Now, Linus Kleiza should definitely be ashamed of being thrown out of a game his scoring was so desperately needed in, but while he was on the court, he was the Raptor’s best scorer. And I do love his toughness and willingness to piss people off, something the Raptors have not had much of lately. While Reggie Evans and Joey Dorsey are certainly physically more impressive, Kleiza is the Raptor I’d probably want to piss off the least. He’s had more altercations with opposing players than any other Raptor this season, and seems like he’d think nothing of clocking his opponent if he could get away with it. I don’t know how much he’d play on a better team, but I like him for right now.

Lastly, Julian Wright missed both of his field goal attempts and didn’t score a point in 26 points, but that goes to show you how little stats can matter (except for the final score). He played his ass off, defended as well as anyone on the court and was the second best passer on the Raptors. Him launching himself after that loose ball he had no real hope of getting should earn him more minutes, if nothing else. If I were Sonny Weems, I’d be incredibly worried seeing what Kleiza and Wright have done with more playing time.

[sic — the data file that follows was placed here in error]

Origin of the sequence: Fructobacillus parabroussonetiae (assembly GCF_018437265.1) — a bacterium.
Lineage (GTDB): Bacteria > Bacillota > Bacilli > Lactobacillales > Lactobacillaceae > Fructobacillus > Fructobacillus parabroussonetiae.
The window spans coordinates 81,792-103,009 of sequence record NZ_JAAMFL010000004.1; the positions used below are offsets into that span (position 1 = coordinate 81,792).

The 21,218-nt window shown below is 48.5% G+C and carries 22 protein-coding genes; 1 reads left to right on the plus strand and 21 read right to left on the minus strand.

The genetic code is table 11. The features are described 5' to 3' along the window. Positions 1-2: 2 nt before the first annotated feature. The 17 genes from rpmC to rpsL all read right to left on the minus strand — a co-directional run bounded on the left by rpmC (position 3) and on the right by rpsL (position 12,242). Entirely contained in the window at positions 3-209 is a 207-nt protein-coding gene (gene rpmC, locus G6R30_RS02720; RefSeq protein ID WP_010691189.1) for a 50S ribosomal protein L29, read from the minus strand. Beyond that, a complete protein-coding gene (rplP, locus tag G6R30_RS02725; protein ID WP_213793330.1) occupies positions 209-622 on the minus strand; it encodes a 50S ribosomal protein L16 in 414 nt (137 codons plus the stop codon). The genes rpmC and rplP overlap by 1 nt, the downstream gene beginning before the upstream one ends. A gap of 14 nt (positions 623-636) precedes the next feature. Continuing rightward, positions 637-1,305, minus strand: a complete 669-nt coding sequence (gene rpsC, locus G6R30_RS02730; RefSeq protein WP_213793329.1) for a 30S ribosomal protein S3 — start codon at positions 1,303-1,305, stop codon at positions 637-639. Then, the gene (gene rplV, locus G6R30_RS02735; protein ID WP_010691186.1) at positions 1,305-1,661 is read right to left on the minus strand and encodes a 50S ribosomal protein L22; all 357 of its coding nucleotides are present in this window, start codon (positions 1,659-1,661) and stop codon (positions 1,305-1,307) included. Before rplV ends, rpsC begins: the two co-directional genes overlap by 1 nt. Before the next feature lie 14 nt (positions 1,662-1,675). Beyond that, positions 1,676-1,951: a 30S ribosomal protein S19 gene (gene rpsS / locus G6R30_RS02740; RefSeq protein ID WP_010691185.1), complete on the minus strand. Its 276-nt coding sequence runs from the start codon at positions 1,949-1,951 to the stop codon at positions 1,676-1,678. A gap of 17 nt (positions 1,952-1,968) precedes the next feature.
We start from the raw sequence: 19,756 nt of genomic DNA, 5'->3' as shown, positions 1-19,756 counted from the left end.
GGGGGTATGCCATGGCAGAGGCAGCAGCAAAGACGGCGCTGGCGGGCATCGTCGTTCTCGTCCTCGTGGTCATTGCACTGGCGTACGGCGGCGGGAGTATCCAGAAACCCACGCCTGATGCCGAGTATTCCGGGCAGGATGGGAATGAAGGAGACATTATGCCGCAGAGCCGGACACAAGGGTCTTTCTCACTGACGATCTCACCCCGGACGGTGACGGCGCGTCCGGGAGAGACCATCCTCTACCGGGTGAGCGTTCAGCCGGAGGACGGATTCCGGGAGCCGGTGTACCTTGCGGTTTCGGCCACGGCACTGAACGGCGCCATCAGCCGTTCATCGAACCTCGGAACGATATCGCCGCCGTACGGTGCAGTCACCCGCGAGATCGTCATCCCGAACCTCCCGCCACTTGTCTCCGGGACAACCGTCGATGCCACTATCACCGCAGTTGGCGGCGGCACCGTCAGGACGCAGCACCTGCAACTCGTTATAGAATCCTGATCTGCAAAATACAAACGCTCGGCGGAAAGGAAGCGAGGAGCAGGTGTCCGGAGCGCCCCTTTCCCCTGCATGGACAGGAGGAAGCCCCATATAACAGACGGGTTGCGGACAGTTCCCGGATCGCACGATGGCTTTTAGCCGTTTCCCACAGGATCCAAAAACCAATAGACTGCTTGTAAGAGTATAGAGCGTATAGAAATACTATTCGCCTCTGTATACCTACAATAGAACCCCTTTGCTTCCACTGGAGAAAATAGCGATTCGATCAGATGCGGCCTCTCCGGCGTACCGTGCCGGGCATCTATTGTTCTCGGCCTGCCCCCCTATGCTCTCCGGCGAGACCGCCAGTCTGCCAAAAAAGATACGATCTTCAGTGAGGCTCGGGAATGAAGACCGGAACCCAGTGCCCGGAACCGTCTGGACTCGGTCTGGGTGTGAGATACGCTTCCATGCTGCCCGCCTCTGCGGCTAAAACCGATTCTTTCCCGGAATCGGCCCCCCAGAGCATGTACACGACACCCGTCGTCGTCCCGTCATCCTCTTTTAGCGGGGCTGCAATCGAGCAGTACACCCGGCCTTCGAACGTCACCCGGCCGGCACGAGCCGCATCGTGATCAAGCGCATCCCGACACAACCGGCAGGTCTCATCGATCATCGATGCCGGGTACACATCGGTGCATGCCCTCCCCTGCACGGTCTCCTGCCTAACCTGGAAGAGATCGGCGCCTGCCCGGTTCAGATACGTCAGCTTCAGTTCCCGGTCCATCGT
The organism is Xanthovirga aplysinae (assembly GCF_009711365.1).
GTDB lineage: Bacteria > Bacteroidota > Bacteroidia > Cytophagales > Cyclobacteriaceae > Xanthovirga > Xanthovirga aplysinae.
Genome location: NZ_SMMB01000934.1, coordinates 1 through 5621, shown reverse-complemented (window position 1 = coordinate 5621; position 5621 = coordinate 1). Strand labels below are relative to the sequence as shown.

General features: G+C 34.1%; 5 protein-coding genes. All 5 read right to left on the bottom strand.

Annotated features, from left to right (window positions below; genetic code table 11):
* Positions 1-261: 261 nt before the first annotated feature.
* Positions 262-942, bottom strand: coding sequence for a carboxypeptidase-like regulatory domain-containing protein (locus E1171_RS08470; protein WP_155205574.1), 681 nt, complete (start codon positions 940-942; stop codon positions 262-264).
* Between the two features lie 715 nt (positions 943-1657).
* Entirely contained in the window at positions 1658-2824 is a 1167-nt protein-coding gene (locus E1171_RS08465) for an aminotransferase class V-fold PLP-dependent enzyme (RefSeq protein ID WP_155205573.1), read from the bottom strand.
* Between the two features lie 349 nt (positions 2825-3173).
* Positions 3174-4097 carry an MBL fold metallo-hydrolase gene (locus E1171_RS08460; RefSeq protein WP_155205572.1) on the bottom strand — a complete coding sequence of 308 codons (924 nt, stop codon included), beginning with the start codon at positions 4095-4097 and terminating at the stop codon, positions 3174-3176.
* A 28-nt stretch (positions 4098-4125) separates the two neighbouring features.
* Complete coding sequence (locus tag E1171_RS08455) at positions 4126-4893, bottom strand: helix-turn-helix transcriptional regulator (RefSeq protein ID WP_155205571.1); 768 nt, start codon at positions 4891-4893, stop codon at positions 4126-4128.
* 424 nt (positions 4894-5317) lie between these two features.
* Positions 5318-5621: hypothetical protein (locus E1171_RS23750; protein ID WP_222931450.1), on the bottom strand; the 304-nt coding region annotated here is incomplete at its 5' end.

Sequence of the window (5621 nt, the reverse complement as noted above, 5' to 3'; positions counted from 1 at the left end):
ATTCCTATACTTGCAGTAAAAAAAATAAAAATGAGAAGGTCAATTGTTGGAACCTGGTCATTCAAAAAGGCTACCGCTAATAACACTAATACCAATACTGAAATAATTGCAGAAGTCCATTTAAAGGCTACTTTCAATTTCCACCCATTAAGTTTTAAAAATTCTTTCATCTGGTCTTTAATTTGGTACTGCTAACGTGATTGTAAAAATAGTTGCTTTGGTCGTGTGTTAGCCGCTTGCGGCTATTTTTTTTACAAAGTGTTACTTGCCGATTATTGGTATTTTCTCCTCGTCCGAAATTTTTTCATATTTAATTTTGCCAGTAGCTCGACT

Raptor fans had better savour this win because it might be the last in a while.


I didn’t actually watch the Spurs-Lakers game, but a quick look at the box score highlighted something that I will discuss in a later post. Tim Duncan scored just 2 points (shooting 1-7), grabbed just 4 rebounds and blocked 0 shots in 27 minutes last night. What’s more important is that the Spurs won by 15, the Lakers shot just 35% and Duncan had the best +/- number on the floor (+18). Again, more on that in another post.

One thought on “Winning The Right Way

  1. Pingback: Toronto Raptors Morning Coffee Dec 29 | Raptors Republic | ESPN TrueHoop's Toronto Raptors Blog